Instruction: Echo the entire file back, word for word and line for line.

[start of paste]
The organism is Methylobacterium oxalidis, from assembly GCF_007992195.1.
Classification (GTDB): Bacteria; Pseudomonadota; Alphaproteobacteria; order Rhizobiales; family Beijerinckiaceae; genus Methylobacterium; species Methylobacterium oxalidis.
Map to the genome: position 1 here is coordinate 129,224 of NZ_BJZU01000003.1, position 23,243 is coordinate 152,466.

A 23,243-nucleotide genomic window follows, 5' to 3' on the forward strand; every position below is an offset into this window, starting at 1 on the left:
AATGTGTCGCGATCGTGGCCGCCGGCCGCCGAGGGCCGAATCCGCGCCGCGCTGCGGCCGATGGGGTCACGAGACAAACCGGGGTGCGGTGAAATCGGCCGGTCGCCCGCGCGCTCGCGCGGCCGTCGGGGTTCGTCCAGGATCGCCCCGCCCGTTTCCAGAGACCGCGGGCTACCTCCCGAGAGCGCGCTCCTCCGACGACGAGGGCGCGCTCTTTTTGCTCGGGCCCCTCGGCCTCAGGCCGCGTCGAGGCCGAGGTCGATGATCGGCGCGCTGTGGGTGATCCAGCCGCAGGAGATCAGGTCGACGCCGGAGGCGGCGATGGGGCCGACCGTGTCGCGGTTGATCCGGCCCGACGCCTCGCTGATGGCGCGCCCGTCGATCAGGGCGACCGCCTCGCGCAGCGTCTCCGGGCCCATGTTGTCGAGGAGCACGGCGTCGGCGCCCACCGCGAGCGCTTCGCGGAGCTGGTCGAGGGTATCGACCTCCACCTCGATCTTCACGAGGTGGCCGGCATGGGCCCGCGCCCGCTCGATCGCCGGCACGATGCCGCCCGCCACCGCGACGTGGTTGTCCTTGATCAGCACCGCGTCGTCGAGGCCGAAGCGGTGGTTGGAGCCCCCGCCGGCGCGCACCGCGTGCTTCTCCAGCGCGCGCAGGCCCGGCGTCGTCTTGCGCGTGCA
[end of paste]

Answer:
The organism is Methylobacterium oxalidis, from assembly GCF_007992195.1.
Classification (GTDB): Bacteria; Pseudomonadota; Alphaproteobacteria; order Rhizobiales; family Beijerinckiaceae; genus Methylobacterium; species Methylobacterium oxalidis.
Map to the genome: position 1 here is coordinate 129,224 of NZ_BJZU01000003.1, position 23,243 is coordinate 152,466.

A 23,243-nucleotide genomic window follows, 5' to 3' on the forward strand; every position below is an offset into this window, starting at 1 on the left:
AATGTGTCGCGATCGTGGCCGCCGGCCGCCGAGGGCCGAATCCGCGCCGCGCTGCGGCCGATGGGGTCACGAGACAAACCGGGGTGCGGTGAAATCGGCCGGTCGCCCGCGCGCTCGCGCGGCCGTCGGGGTTCGTCCAGGATCGCCCCGCCCGTTTCCAGAGACCGCGGGCTACCTCCCGAGAGCGCGCTCCTCCGACGACGAGGGCGCGCTCTTTTTGCTCGGGCCCCTCGGCCTCAGGCCGCGTCGAGGCCGAGGTCGATGATCGGCGCGCTGTGGGTGATCCAGCCGCAGGAGATCAGGTCGACGCCGGAGGCGGCGATGGGGCCGACCGTGTCGCGGTTGATCCGGCCCGACGCCTCGCTGATGGCGCGCCCGTCGATCAGGGCGACCGCCTCGCGCAGCGTCTCCGGGCCCATGTTGTCGAGGAGCACGGCGTCGGCGCCCACCGCGAGCGCTTCGCGGAGCTGGTCGAGGGTATCGACCTCCACCTCGATCTTCACGAGGTGGCCGGCATGGGCCCGCGCCCGCTCGATCGCCGGCACGATGCCGCCCGCCACCGCGACGTGGTTGTCCTTGATCAGCACCGCGTCGTCGAGGCCGAAGCGGTGGTTGGAGCCCCCGCCGGCGCGCACCGCGTGCTTCTCCAGCGCGCGCAGGCCCGGCGTCGTCTTGCGCGTGCA